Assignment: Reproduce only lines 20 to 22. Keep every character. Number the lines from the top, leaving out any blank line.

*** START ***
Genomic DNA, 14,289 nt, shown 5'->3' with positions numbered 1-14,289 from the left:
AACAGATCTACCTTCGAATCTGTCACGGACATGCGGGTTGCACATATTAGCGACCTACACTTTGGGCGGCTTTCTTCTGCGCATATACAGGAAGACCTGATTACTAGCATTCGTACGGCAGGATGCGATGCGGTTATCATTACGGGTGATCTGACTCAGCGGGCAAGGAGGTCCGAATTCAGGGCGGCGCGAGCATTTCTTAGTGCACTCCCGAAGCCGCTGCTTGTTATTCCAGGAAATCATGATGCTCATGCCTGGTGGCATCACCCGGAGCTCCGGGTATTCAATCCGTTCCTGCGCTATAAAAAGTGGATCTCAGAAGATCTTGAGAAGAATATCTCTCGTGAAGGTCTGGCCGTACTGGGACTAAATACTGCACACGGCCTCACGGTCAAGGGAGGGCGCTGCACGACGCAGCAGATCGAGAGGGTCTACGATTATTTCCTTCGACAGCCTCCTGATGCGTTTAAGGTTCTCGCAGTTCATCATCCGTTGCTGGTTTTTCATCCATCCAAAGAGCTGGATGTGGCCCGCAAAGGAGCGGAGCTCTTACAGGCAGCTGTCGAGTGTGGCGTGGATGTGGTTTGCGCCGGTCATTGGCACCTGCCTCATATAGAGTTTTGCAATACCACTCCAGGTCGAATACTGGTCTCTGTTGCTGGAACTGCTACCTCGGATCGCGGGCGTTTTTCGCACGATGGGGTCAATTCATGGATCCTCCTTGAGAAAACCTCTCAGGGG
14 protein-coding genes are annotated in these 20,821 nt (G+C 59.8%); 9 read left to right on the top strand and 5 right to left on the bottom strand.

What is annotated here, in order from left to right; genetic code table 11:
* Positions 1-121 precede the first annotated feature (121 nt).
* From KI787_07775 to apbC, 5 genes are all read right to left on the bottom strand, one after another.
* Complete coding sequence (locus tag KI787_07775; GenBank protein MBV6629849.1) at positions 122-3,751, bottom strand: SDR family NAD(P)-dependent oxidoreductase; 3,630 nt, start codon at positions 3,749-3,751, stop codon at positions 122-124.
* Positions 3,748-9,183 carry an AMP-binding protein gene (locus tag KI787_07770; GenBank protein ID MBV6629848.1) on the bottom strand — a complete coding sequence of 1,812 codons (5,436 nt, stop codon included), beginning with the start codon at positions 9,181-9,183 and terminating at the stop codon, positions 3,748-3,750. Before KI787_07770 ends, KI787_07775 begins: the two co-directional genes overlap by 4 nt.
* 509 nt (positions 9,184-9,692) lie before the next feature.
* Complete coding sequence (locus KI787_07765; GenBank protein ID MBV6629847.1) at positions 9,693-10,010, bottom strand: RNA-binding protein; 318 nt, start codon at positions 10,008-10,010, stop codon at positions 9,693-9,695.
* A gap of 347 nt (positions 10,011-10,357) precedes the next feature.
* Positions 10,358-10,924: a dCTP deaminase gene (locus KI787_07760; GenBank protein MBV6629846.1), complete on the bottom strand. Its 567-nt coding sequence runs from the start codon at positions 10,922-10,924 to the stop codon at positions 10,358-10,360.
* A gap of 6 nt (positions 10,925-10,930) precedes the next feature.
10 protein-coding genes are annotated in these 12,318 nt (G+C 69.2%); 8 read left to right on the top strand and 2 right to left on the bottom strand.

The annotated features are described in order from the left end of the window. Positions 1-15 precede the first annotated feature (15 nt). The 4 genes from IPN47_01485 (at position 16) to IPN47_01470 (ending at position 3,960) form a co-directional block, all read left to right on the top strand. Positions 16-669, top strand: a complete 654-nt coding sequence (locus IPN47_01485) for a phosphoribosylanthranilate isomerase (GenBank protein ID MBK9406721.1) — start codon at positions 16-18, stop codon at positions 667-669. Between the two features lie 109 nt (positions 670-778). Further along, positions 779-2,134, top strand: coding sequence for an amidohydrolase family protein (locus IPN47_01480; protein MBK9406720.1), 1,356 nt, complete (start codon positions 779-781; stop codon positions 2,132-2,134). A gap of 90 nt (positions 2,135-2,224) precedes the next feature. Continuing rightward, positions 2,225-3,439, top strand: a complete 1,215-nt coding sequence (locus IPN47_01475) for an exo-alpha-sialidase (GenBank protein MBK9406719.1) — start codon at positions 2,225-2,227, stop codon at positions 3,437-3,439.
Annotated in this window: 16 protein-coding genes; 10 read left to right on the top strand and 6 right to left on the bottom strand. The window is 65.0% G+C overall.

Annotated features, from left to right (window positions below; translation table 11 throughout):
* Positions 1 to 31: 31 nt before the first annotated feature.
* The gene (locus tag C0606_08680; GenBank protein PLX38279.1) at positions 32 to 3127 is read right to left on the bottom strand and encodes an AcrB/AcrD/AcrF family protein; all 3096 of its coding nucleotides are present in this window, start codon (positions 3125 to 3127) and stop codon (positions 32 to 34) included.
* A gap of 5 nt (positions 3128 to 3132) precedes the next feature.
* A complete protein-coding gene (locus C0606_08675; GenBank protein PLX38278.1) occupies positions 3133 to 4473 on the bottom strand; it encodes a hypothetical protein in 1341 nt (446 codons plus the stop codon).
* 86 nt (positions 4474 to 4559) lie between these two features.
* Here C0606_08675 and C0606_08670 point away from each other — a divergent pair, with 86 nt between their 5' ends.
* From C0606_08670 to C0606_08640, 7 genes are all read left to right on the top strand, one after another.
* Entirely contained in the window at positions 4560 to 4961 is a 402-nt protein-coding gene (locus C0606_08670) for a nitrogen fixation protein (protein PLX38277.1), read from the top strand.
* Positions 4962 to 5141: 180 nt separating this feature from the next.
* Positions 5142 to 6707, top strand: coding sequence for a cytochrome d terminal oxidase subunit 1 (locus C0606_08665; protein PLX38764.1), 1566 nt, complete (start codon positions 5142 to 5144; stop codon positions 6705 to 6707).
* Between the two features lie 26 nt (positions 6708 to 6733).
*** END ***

* A gap of 5 nt (positions 3128 to 3132) precedes the next feature.
* A complete protein-coding gene (locus C0606_08675; GenBank protein PLX38278.1) occupies positions 3133 to 4473 on the bottom strand; it encodes a hypothetical protein in 1341 nt (446 codons plus the stop codon).
* 86 nt (positions 4474 to 4559) lie between these two features.